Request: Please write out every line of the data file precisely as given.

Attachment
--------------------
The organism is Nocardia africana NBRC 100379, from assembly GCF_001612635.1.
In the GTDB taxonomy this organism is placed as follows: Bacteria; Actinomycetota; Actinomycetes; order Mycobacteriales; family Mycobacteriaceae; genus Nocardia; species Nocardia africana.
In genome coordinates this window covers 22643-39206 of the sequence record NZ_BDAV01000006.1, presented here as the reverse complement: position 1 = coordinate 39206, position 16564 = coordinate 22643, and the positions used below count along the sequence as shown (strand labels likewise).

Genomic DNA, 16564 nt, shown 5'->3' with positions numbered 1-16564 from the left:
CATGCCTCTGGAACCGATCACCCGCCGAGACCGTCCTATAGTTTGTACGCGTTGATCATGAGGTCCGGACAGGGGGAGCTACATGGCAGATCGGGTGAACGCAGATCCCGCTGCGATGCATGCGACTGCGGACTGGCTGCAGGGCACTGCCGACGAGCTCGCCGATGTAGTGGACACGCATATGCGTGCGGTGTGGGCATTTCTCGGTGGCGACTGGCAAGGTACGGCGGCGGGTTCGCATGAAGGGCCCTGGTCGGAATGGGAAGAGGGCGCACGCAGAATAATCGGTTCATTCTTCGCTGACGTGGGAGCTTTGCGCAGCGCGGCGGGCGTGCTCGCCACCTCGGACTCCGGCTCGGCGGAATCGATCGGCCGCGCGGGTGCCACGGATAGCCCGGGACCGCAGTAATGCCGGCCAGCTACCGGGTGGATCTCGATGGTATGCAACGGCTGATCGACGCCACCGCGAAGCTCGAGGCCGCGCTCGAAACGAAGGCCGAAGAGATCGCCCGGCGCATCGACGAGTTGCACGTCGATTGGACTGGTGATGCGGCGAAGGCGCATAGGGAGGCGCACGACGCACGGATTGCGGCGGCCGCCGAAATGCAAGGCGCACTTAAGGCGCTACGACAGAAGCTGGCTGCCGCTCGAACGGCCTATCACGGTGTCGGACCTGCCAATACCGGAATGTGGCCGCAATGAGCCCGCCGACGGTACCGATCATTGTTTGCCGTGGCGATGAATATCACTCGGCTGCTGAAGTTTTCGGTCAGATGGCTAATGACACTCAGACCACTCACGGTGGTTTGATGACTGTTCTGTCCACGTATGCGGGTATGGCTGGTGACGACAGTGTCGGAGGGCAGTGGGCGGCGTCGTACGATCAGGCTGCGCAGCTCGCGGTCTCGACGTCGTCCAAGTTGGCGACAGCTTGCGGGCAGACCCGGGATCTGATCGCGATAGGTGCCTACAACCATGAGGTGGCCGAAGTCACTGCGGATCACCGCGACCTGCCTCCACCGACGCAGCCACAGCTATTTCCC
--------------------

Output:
The organism is Nocardia africana NBRC 100379, from assembly GCF_001612635.1.
In the GTDB taxonomy this organism is placed as follows: Bacteria; Actinomycetota; Actinomycetes; order Mycobacteriales; family Mycobacteriaceae; genus Nocardia; species Nocardia africana.
In genome coordinates this window covers 22643-39206 of the sequence record NZ_BDAV01000006.1, presented here as the reverse complement: position 1 = coordinate 39206, position 16564 = coordinate 22643, and the positions used below count along the sequence as shown (strand labels likewise).

Genomic DNA, 16564 nt, shown 5'->3' with positions numbered 1-16564 from the left:
CATGCCTCTGGAACCGATCACCCGCCGAGACCGTCCTATAGTTTGTACGCGTTGATCATGAGGTCCGGACAGGGGGAGCTACATGGCAGATCGGGTGAACGCAGATCCCGCTGCGATGCATGCGACTGCGGACTGGCTGCAGGGCACTGCCGACGAGCTCGCCGATGTAGTGGACACGCATATGCGTGCGGTGTGGGCATTTCTCGGTGGCGACTGGCAAGGTACGGCGGCGGGTTCGCATGAAGGGCCCTGGTCGGAATGGGAAGAGGGCGCACGCAGAATAATCGGTTCATTCTTCGCTGACGTGGGAGCTTTGCGCAGCGCGGCGGGCGTGCTCGCCACCTCGGACTCCGGCTCGGCGGAATCGATCGGCCGCGCGGGTGCCACGGATAGCCCGGGACCGCAGTAATGCCGGCCAGCTACCGGGTGGATCTCGATGGTATGCAACGGCTGATCGACGCCACCGCGAAGCTCGAGGCCGCGCTCGAAACGAAGGCCGAAGAGATCGCCCGGCGCATCGACGAGTTGCACGTCGATTGGACTGGTGATGCGGCGAAGGCGCATAGGGAGGCGCACGACGCACGGATTGCGGCGGCCGCCGAAATGCAAGGCGCACTTAAGGCGCTACGACAGAAGCTGGCTGCCGCTCGAACGGCCTATCACGGTGTCGGACCTGCCAATACCGGAATGTGGCCGCAATGAGCCCGCCGACGGTACCGATCATTGTTTGCCGTGGCGATGAATATCACTCGGCTGCTGAAGTTTTCGGTCAGATGGCTAATGACACTCAGACCACTCACGGTGGTTTGATGACTGTTCTGTCCACGTATGCGGGTATGGCTGGTGACGACAGTGTCGGAGGGCAGTGGGCGGCGTCGTACGATCAGGCTGCGCAGCTCGCGGTCTCGACGTCGTCCAAGTTGGCGACAGCTTGCGGGCAGACCCGGGATCTGATCGCGATAGGTGCCTACAACCATGAGGTGGCCGAAGTCACTGCGGATCACCGCGACCTGCCTCCACCGACGCAGCCACAGCTATTTCCC